So what can you do to prevent future disputes?

We believe communication is key. As such, being open and clear with loved ones about your wishes for your estate, as early as possible, is one of the best ways to protect your will from being contested after your death.

While it can be an uncomfortable subject to broach, there is plenty of support available. We can help facilitate these conversations to ensure that your family is well informed, that you have the opportunity to discuss your wishes ahead of time and that everyone has the chance to understand the reasons behind your choices.

In addition, we can also help you understand what wealth you are likely to pass on and work with your legal advisers to help minimise uncertainty, confusion and stress for your loved ones when you’re no longer around. These same lawyers would also draw up your will more formally than any online services would, ensuring it is completely tailored to your own circumstances.

This not only allows for your estate to eventually be gifted as per your wishes in the event of your death – particularly if you have a large estate, a more convoluted family structure or complex wishes – but it will also help avoid previous tensions between family members escalating, as well as prevent pernicious family members seeking to overturn your will.

Although undue influence is one of the most common grounds for contesting a will, the reality is that a lack of knowledge and approval of the content, for example due to visual impairment, is actually the most common reason for a will being successfully challenged.

So get in touch and let us know how we can help – from support for you and your family in setting out what is fair and aligned to your wishes, through to helping people understand your values with regard to your money. It may even provide an opportunity for you to help your family much earlier in life and at a time when you are around to see the benefits of your generosity.

Clients of Nedbank Private Wealth can get in touch with their private banker directly to understand how wealth planning can help them achieve their financial goals and objectives, or call +44 (0)1624 645000 to speak to our client services team.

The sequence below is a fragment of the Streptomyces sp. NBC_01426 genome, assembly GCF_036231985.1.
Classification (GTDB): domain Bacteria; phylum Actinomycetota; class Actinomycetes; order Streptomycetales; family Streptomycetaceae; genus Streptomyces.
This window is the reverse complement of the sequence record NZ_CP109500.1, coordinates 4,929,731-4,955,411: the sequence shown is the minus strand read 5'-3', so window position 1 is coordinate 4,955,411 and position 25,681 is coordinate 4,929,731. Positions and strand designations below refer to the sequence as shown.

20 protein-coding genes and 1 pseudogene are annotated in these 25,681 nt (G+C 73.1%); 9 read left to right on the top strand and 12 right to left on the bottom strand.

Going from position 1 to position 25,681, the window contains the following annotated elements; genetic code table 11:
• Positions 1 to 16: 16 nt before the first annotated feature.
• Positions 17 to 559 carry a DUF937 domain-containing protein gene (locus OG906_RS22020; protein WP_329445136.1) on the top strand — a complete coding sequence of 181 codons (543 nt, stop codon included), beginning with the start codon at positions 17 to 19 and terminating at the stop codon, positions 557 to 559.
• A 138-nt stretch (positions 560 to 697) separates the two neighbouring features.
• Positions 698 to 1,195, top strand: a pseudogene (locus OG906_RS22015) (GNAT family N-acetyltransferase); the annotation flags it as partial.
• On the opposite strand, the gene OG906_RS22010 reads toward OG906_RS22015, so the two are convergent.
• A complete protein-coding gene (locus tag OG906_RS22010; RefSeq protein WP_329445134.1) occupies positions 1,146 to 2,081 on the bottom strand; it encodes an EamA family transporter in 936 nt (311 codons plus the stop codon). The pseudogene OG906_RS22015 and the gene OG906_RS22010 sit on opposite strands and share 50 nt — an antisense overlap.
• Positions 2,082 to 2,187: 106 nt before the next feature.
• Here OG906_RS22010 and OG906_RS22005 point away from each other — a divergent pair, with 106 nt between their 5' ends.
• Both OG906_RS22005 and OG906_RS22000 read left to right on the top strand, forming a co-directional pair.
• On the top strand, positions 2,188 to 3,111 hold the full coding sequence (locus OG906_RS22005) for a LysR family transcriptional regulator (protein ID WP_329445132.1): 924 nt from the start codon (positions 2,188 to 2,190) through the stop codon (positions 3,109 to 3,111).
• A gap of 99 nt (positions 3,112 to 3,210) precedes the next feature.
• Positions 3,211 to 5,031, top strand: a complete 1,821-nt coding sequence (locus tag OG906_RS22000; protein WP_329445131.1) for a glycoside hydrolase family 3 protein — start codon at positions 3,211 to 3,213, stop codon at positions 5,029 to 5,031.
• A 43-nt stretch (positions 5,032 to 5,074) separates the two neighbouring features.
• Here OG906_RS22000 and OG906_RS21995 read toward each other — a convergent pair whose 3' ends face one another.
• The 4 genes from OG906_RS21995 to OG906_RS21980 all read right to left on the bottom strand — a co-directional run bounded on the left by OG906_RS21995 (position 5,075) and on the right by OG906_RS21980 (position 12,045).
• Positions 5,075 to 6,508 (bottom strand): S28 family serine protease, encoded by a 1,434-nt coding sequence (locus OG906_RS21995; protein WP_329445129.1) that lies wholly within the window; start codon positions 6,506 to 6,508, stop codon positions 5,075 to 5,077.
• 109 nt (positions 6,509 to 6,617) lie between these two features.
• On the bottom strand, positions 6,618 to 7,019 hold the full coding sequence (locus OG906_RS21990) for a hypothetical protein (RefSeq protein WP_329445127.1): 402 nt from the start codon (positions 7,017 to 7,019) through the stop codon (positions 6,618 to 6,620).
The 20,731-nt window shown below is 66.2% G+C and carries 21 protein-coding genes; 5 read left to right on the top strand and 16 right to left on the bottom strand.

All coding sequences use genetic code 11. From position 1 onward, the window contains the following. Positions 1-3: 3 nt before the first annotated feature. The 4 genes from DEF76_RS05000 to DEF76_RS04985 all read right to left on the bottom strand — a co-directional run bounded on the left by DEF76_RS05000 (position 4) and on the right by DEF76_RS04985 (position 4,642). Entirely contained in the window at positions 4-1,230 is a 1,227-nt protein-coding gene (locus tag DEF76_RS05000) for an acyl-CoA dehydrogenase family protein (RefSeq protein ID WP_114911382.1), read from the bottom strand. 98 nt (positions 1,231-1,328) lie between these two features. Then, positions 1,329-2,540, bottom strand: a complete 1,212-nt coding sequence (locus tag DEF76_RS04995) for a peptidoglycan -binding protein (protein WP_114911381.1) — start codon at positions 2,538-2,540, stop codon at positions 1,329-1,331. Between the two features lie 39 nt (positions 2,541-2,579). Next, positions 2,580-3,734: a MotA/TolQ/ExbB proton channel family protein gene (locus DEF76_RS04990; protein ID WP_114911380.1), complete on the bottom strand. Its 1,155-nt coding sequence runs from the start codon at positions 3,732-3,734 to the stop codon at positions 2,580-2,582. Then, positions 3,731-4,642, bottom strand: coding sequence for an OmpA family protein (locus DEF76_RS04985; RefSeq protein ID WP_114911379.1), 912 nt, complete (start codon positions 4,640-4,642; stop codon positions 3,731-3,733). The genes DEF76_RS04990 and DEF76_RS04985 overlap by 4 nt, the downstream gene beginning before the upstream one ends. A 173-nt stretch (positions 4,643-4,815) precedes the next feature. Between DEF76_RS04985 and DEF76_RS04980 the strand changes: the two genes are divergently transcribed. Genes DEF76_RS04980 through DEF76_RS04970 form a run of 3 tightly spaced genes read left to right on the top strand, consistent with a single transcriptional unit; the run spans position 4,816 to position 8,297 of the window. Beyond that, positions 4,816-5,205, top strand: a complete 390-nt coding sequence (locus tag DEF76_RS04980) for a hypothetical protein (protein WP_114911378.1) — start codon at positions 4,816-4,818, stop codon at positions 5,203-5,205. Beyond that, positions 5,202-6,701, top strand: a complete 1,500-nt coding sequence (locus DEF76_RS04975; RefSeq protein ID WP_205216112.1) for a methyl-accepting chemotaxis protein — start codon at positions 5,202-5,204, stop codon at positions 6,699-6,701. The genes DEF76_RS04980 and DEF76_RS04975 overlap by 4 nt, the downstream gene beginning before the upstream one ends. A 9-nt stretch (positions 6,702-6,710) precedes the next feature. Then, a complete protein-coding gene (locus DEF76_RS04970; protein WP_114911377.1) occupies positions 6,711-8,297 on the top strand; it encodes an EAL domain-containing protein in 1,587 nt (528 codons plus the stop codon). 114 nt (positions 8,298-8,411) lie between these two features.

If you would like to find out more about how we can help you with wealth planning support, or more specifically support in planning your retirement, please contact us on the same number as above, or complete the contact us form using the link below.

Any examples of investments and structures used are for illustrative purposes only. The inclusion does not constitute an invitation or inducement to buy any financial investment or service. None of the content constitutes advice or a personal recommendation. Individuals should seek professional advice, based on their jurisdiction and personal circumstances, before making any financial decision.

about the author

Simon Prescott

Simon Prescott

Simon heads up the wealth planning division for the international business. He works with clients and their families, in tandem with their professional advisers, to help structure their investments and other financial assets to achieve their goals and aspirations through the development of bespoke wealth plans. Working in partnership with our teams of private bankers, he integrates the benefits of wealth planning alongside our broader wealth management and wealth structuring capabilities.

 

Simon has over 24 years’ experience of delivering investment and planning advice, 15 of which have been with Nedbank Private Wealth. His appointment followed the establishment of bank’s wealth planning function, where he was instrumental in its design, build and implementation.

 

Simon holds the Level 7 Diploma in Advanced Financial Planning, the highest financial planning qualification in the UK, and is a Certified Financial PlannerTM, a Chartered Wealth Manager and a Chartered Fellow of the Chartered Institute for Securities & Investment.